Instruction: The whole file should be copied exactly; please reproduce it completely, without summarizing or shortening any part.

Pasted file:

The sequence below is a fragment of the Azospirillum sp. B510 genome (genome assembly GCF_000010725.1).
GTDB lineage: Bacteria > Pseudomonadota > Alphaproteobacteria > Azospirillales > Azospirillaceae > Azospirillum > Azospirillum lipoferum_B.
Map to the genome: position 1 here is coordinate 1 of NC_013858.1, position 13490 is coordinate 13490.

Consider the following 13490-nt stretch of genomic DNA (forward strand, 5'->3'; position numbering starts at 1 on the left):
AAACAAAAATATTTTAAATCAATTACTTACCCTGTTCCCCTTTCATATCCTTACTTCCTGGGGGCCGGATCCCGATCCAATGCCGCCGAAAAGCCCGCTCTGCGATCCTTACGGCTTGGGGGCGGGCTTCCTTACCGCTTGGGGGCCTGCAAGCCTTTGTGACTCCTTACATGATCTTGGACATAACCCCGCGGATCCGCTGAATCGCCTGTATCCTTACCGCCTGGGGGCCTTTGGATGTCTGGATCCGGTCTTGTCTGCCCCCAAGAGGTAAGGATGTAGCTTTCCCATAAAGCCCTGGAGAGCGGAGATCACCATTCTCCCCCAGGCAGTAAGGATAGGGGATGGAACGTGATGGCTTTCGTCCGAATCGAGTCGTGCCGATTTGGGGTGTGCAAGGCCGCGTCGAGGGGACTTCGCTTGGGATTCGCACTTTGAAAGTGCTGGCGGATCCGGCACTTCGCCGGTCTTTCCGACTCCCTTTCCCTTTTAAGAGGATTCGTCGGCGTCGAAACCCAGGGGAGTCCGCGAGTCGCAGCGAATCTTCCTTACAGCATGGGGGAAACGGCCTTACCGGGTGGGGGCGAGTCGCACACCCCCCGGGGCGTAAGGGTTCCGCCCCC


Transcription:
The sequence below is a fragment of the Azospirillum sp. B510 genome (genome assembly GCF_000010725.1).
GTDB lineage: Bacteria > Pseudomonadota > Alphaproteobacteria > Azospirillales > Azospirillaceae > Azospirillum > Azospirillum lipoferum_B.
Map to the genome: position 1 here is coordinate 1 of NC_013858.1, position 13490 is coordinate 13490.

Consider the following 13490-nt stretch of genomic DNA (forward strand, 5'->3'; position numbering starts at 1 on the left):
AAACAAAAATATTTTAAATCAATTACTTACCCTGTTCCCCTTTCATATCCTTACTTCCTGGGGGCCGGATCCCGATCCAATGCCGCCGAAAAGCCCGCTCTGCGATCCTTACGGCTTGGGGGCGGGCTTCCTTACCGCTTGGGGGCCTGCAAGCCTTTGTGACTCCTTACATGATCTTGGACATAACCCCGCGGATCCGCTGAATCGCCTGTATCCTTACCGCCTGGGGGCCTTTGGATGTCTGGATCCGGTCTTGTCTGCCCCCAAGAGGTAAGGATGTAGCTTTCCCATAAAGCCCTGGAGAGCGGAGATCACCATTCTCCCCCAGGCAGTAAGGATAGGGGATGGAACGTGATGGCTTTCGTCCGAATCGAGTCGTGCCGATTTGGGGTGTGCAAGGCCGCGTCGAGGGGACTTCGCTTGGGATTCGCACTTTGAAAGTGCTGGCGGATCCGGCACTTCGCCGGTCTTTCCGACTCCCTTTCCCTTTTAAGAGGATTCGTCGGCGTCGAAACCCAGGGGAGTCCGCGAGTCGCAGCGAATCTTCCTTACAGCATGGGGGAAACGGCCTTACCGGGTGGGGGCGAGTCGCACACCCCCCGGGGCGTAAGGGTTCCGCCCCC